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Effects of prenatal arsenite exposure in the hamster.
Hood RD; Harrison WP
Bull Environ Contam Toxicol 1982 Dec; 29(6):671-678
Fetal toxicity and teratogenicity of arsenic (7440382) exposure were investigated in hamsters. Female golden-Syrian-hamsters were administered sodium-arsenite (7784465) by gavage in a single dose of 25 milligrams per kilogram (mg/kg) on gestation days 8, 11, or 12 or a dose of 20mg/kg on days 9 and 10. An intraperitoneal injection of 5mg/kg sodium-arsenite was given on gestation days 8, 11, or 12 or a dose of 2.5mg/kg on days 9 or 10. Females were killed on day 15 and litters were examined for prenatal mortality, malformations, and fetal weight. Maternal liver and body weights were also obtained. Treatment with 20mg/kg on days 9 or 10 or with 25mg/kg on day 11 had no significant effect on fetal growth or survival; however, treatment with the higher dose on days 8 or 12 increased prenatal deaths and inhibited growth in day 12 treated fetuses. No morphological effects were seen in day 12 treated fetuses. No morphological effects were seen in orally treated mothers. Seven of 57 gavaged mothers died. Intraperitoneal injection inhibited fetal growth only by treatment on days 11 or 12. Prenatal mortality was significantly increased following maternal dosing on days 8 or 11 only. Gross malformations were seen only in fetuses exposed on days 8 or 9. Micromelia, syndactyly, micrognathia, and encephalocoel (day 8) and micromelia, facial malformation, and twisted hindlimb (day 9) were seen. There were no deaths among intraperitoneally dosed females. No changes of maternal liver/body weight ratios were found with the exception of increased liver weights in the orally treated day 12 group. The authors conclude that the hamster fetus can be affected by oral and intraperitoneal treatment to the mother with inorganic trivalent arsenic; however, oral dosing is significantly less damaging.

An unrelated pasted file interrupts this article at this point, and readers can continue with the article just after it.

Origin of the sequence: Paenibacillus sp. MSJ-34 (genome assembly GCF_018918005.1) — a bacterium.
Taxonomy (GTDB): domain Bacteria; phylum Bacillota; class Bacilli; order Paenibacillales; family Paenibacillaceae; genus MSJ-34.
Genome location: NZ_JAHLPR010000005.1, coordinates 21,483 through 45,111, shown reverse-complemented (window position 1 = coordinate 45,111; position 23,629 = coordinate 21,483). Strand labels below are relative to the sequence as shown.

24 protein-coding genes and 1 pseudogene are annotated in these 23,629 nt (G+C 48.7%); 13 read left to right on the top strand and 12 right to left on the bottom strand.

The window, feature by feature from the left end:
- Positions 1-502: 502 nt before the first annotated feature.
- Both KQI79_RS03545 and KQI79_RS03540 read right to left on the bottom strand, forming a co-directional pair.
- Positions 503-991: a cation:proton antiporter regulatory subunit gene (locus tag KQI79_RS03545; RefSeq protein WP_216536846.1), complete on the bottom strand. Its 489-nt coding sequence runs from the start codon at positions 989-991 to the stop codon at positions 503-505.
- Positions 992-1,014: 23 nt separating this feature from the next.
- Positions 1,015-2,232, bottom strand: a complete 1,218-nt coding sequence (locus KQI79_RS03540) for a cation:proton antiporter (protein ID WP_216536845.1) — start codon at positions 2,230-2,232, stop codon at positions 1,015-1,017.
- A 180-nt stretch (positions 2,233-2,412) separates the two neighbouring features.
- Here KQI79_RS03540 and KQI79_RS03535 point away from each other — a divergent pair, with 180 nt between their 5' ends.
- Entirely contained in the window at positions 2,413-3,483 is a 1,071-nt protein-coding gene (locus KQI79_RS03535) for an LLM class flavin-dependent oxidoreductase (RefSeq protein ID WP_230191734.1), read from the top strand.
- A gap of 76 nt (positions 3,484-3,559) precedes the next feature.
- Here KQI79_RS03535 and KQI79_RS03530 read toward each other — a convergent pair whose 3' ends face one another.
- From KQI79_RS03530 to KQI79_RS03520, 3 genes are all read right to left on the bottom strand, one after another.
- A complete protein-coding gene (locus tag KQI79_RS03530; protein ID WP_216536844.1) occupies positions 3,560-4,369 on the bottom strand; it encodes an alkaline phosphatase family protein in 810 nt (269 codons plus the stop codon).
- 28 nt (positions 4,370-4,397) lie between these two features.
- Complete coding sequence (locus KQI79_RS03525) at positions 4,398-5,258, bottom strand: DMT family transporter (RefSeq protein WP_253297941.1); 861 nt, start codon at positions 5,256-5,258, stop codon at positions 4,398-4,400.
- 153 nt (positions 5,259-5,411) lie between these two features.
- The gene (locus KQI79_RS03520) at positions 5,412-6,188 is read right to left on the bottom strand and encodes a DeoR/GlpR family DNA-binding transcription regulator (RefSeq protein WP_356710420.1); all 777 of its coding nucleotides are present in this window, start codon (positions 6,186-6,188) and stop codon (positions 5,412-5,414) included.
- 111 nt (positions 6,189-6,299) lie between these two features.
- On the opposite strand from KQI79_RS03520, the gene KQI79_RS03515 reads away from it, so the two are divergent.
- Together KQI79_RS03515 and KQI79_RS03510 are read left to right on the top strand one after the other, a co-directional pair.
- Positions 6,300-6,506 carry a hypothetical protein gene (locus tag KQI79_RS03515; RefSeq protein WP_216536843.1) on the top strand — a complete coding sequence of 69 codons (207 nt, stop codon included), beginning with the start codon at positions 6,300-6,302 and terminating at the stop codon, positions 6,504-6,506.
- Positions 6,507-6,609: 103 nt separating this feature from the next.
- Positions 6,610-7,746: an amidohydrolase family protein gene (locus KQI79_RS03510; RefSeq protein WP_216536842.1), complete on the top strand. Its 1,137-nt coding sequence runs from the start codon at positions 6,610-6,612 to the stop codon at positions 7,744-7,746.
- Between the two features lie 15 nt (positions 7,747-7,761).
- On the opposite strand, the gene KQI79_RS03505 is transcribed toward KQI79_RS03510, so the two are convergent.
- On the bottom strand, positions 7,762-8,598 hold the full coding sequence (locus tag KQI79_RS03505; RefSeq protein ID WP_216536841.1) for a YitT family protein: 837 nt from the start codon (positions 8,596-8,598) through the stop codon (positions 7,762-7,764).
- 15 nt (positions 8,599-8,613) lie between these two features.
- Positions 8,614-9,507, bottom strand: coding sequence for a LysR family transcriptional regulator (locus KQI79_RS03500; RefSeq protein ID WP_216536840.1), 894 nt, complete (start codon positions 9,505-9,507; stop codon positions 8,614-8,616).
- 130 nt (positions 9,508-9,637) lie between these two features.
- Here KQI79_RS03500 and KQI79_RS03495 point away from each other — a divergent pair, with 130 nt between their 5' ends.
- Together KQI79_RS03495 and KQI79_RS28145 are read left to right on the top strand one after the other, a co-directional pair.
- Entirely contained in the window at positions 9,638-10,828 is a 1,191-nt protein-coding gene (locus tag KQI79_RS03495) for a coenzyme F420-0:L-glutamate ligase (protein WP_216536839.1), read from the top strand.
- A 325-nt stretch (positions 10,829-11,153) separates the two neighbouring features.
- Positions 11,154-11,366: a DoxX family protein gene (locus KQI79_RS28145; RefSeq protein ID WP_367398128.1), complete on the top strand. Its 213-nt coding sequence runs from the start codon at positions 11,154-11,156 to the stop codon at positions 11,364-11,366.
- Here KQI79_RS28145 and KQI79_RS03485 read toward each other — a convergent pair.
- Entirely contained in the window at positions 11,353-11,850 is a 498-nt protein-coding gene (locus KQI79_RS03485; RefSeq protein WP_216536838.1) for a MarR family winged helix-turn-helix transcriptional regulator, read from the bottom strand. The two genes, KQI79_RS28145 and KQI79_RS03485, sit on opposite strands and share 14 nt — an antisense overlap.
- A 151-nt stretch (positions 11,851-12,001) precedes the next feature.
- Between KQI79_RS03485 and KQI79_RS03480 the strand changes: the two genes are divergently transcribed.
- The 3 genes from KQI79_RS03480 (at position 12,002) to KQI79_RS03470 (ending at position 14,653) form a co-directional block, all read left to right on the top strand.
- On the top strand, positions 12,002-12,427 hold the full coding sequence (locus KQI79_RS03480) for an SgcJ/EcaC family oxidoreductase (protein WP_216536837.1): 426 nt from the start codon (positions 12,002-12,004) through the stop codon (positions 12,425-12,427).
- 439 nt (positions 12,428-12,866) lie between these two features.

Heavy-metal-poisoning; Animal-studies; Embryotoxicity; Medical-research; Reproductive-hazards; Biological-effects; Teratogens; Toxicology; Comparative-toxicology
Issue of Publication
Bulletin of Environmental Contamination and Toxicology
University of Alabama, Tuscaloosa, Alabama
Page last reviewed: September 11, 2020
Content source: National Institute for Occupational Safety and Health Education and Information Division